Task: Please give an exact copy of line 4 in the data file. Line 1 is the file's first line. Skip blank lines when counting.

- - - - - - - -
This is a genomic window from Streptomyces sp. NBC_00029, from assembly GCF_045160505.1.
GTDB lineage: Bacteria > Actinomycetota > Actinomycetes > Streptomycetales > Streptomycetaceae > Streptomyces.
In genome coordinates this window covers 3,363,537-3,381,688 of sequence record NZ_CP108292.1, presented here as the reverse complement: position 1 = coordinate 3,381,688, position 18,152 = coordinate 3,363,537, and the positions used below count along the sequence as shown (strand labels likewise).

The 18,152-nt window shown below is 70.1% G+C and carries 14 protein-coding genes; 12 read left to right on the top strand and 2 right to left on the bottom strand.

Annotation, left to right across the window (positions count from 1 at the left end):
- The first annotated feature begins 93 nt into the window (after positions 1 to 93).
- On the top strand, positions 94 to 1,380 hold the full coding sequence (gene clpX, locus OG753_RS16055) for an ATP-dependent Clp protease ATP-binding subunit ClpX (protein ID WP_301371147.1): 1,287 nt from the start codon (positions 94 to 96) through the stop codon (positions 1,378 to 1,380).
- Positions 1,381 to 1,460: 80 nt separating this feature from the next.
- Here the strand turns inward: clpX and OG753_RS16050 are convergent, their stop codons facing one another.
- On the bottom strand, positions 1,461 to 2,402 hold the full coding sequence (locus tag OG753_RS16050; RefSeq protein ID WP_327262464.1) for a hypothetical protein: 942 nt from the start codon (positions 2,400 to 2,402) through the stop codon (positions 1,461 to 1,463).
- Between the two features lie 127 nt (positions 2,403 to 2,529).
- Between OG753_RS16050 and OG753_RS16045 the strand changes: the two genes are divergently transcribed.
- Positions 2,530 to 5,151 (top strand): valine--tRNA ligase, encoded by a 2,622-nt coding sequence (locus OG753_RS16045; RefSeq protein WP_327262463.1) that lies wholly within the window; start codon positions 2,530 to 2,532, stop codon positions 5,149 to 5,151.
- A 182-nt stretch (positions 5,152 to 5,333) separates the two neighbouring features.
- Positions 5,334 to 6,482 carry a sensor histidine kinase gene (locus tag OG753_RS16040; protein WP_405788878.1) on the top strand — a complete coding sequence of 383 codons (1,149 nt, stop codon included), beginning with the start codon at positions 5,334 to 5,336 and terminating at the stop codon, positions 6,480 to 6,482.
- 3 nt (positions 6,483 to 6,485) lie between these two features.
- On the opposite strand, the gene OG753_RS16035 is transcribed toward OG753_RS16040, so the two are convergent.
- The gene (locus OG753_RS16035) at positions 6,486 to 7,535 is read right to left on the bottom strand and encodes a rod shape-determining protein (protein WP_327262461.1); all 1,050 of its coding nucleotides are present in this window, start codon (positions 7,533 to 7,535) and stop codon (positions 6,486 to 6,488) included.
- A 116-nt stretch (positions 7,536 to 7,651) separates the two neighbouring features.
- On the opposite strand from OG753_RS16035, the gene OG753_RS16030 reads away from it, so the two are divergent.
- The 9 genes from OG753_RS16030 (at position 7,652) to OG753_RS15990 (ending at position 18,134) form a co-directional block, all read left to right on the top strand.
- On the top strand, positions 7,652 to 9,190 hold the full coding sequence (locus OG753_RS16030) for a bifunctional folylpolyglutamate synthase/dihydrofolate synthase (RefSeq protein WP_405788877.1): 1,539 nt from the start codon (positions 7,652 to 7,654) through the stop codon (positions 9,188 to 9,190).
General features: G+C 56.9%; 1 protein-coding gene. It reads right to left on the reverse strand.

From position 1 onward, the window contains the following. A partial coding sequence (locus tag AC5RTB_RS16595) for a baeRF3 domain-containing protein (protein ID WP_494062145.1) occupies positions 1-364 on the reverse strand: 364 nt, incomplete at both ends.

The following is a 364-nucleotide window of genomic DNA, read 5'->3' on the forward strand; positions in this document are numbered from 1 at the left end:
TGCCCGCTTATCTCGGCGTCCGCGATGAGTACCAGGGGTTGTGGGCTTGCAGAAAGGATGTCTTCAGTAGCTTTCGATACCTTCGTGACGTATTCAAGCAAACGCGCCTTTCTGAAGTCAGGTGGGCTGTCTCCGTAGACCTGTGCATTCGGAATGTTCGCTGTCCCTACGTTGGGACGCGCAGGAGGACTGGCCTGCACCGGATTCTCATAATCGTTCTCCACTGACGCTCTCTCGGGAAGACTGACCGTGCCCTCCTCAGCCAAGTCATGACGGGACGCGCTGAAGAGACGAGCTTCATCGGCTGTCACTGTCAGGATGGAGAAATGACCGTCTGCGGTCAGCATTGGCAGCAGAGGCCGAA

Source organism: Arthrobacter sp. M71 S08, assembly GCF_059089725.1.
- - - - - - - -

The 18,152-nt window shown below is 70.1% G+C and carries 14 protein-coding genes; 12 read left to right on the top strand and 2 right to left on the bottom strand.